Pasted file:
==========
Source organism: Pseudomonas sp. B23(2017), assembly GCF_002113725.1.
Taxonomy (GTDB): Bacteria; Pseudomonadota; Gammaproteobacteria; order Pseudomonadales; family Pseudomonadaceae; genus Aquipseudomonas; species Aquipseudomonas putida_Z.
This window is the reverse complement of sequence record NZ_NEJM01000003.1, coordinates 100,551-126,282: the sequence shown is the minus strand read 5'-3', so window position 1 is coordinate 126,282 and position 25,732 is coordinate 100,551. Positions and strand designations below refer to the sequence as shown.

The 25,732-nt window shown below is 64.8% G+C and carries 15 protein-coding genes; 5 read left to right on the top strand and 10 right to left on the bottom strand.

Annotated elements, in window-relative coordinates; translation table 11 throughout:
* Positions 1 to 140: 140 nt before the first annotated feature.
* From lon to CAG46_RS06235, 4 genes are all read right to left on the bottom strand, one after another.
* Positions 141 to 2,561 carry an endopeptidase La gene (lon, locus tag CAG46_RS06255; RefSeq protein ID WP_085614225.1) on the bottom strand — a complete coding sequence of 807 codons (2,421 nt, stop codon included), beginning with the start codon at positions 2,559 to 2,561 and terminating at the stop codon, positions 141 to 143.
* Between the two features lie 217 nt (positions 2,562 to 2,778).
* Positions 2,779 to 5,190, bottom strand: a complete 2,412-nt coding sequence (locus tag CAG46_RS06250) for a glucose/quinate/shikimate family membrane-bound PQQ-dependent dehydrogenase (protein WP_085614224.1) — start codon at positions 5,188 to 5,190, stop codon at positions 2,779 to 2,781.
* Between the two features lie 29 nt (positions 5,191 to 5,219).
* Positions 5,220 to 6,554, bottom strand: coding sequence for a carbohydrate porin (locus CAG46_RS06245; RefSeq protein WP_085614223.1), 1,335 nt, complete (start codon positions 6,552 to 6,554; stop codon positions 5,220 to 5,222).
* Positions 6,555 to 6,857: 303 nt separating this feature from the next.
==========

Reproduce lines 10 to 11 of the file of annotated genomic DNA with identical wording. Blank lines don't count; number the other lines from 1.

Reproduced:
* Positions 2,779 to 5,190, bottom strand: a complete 2,412-nt coding sequence (locus tag CAG46_RS06250) for a glucose/quinate/shikimate family membrane-bound PQQ-dependent dehydrogenase (protein WP_085614224.1) — start codon at positions 5,188 to 5,190, stop codon at positions 2,779 to 2,781.
* Between the two features lie 29 nt (positions 5,191 to 5,219).